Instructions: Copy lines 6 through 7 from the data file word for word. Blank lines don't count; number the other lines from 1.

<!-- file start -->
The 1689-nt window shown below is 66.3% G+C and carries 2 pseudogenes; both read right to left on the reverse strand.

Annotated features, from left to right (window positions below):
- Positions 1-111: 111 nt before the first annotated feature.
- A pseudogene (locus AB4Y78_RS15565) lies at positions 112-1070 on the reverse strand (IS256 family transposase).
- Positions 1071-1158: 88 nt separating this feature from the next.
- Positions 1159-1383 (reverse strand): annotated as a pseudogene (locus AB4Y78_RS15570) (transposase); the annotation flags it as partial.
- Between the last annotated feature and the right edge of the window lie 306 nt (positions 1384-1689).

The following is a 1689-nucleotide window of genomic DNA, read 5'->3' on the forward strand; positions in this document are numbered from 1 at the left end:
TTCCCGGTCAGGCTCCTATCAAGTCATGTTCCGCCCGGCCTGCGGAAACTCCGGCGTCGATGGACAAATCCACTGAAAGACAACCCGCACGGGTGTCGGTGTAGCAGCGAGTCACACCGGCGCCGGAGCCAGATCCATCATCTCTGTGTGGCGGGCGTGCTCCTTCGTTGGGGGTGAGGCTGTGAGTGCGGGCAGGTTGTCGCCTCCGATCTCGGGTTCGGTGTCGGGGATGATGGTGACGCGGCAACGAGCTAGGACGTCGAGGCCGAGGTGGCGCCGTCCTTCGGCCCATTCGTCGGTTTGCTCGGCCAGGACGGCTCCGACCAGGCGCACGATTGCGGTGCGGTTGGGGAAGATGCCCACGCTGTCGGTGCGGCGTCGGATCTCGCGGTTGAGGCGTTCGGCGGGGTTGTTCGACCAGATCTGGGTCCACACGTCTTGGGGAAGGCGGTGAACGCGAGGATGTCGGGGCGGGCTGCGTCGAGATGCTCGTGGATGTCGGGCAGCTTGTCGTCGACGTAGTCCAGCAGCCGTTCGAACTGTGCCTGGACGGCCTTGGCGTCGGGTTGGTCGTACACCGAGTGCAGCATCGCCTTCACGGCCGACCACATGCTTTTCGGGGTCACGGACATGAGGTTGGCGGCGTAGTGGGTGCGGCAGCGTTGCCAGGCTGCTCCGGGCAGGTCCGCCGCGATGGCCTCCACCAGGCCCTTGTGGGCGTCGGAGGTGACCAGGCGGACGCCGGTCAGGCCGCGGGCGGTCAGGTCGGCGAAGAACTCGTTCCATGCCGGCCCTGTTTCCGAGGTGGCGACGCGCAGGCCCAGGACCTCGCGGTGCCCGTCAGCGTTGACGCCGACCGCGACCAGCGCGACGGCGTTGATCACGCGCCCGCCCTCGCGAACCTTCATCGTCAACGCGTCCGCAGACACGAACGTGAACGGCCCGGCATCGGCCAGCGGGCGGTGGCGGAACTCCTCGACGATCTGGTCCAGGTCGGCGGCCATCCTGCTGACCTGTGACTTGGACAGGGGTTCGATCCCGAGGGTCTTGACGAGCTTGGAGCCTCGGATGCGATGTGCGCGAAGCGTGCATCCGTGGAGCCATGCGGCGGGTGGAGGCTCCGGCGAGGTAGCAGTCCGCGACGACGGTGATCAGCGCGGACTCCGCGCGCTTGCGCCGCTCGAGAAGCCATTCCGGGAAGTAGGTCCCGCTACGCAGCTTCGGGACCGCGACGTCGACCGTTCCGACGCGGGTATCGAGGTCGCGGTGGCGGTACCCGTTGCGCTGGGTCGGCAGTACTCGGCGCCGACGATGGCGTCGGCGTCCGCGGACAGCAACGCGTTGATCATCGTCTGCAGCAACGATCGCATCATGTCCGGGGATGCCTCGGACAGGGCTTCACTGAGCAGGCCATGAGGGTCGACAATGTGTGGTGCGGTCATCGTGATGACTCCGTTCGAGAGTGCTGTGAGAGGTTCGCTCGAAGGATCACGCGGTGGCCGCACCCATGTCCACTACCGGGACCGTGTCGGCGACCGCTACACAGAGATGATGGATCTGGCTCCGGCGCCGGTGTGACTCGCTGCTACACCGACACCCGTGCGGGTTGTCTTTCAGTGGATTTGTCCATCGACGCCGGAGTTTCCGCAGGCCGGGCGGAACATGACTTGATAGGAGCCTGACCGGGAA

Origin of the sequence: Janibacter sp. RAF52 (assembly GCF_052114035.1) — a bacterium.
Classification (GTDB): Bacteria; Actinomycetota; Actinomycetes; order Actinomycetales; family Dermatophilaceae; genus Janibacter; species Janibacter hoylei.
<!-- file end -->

- Positions 1159-1383 (reverse strand): annotated as a pseudogene (locus AB4Y78_RS15570) (transposase); the annotation flags it as partial.
- Between the last annotated feature and the right edge of the window lie 306 nt (positions 1384-1689).